Nationally, about 17 percent of newly registered nurses leave their unit after a year.
Nurses coming and going can cause some frustration in a hospital staff, said Jessica McNeil, a clinical educator at UT Southwestern Medical Center. Understaffed hospitals hurt care quality as overworked nurses are pushed to maintain patients.
It’s also expensive. McNeil said training replacements costs a minimum of $10,000 and takes time, depending on whether that nurse is experienced.
Nurses switch units frequently, McNeil said, depending on what they want to explore in their careers. Many transfer to specialized areas after they’ve had a year’s experience for qualification.
“The hospital needs them more than they need the hospital,” McNeil said.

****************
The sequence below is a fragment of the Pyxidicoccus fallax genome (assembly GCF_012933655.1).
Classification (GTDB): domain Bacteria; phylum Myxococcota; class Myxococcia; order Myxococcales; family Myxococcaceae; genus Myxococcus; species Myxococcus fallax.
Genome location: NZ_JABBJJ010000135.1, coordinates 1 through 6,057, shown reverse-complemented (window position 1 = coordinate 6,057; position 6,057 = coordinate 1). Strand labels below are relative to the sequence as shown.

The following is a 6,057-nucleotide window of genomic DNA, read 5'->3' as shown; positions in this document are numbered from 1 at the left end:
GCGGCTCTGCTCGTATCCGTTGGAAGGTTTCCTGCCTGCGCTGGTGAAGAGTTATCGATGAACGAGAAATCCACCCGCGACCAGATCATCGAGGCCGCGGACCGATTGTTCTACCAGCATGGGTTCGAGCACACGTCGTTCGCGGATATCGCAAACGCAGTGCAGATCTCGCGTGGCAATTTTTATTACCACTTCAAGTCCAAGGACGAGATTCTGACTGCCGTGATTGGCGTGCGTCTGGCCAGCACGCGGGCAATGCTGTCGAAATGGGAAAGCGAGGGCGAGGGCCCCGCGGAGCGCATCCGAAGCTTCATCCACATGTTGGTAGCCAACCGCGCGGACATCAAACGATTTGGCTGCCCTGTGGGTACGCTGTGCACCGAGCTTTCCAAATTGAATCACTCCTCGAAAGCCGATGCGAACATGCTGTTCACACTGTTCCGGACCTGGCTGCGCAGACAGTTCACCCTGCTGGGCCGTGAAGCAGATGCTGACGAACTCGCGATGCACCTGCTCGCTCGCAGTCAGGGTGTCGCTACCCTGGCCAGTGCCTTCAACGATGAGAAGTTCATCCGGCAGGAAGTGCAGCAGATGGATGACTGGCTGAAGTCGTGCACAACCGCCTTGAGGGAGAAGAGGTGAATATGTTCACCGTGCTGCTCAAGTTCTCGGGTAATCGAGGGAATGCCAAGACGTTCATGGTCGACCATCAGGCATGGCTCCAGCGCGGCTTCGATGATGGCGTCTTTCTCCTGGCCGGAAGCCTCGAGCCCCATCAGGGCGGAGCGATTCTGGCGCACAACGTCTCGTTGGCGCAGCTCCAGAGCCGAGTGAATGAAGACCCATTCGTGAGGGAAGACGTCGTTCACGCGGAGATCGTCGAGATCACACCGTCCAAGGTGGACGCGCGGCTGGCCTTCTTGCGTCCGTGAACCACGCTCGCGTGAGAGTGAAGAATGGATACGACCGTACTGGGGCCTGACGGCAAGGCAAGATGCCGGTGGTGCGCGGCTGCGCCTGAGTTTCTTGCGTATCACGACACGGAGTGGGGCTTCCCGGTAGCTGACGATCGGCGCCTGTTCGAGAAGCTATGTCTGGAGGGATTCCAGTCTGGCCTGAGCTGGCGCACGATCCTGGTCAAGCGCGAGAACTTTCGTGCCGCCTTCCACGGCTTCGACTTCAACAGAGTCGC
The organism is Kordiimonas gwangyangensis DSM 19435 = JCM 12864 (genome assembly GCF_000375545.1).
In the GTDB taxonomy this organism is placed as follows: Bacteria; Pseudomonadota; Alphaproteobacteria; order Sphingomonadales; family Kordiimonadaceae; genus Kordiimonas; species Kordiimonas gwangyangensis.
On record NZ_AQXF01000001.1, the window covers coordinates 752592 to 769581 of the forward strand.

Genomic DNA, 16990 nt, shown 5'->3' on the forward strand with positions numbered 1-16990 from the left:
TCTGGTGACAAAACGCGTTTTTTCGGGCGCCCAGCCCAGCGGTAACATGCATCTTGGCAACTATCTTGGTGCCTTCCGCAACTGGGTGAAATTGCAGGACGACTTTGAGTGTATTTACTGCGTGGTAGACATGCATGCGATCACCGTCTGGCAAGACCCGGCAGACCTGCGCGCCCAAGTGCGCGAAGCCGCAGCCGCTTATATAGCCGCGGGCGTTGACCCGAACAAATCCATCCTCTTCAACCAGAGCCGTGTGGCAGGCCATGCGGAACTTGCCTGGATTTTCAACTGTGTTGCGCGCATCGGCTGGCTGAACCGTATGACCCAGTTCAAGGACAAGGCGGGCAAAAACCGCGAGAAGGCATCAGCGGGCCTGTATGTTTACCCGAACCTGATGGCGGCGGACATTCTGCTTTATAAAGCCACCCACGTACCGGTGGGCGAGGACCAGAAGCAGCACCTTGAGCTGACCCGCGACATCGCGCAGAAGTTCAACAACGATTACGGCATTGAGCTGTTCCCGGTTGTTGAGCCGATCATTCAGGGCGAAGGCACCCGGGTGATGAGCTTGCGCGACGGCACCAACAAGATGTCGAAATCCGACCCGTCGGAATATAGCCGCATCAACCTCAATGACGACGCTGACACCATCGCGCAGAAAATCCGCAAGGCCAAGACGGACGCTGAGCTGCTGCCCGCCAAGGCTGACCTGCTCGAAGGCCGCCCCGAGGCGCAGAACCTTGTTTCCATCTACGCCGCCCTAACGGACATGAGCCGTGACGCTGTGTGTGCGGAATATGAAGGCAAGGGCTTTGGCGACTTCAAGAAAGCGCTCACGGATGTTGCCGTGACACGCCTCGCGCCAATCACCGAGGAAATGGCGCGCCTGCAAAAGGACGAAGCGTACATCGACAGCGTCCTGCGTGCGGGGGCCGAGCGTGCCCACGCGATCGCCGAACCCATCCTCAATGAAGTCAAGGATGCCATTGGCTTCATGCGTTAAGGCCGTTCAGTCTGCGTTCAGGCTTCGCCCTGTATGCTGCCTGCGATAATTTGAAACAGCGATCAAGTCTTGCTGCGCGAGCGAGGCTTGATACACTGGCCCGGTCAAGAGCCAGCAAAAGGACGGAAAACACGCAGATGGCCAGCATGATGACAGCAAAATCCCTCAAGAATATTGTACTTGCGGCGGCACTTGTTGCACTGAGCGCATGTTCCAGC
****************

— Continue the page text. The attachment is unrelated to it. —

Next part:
Incentives like career advancements to professional practices, according to Nurses for a Healthier Tomorrow, are used to keep nurses satisfied with their jobs.
UT Southwestern emphasizes opportunities of career advancement within the hospital to keep their nurses, McNeil said. Financial benefits are similar in DFW hospitals for newly registered nurses, so they aren’t the main selling point.
McNeil said they also focus on welcoming new nurses into a positive learning environment.
McNeil called UT Southwestern a “teaching hospital.” Hired nurses are mentored by experienced nurses and take unit-specialized classes in the hospital.
Their programs, she said, give their new nurses a shoulder to lean on. Mentors not only educate, but support them as they adjust to the workflow and patient responsibilities.
“Teaching hospitals are a big deal for new nurses,” said Harrison Hummel, a senior nursing major.
Hummel said in lieu of the shortage, these hospitals are making a smart move by bringing in more qualified nurses and helping them grow into their units.
Hummel said it’s a triangle of focus that helps everyone.
“More and more teaching focus is a great asset for the hospital, for the nurse, and for the patient,” he said.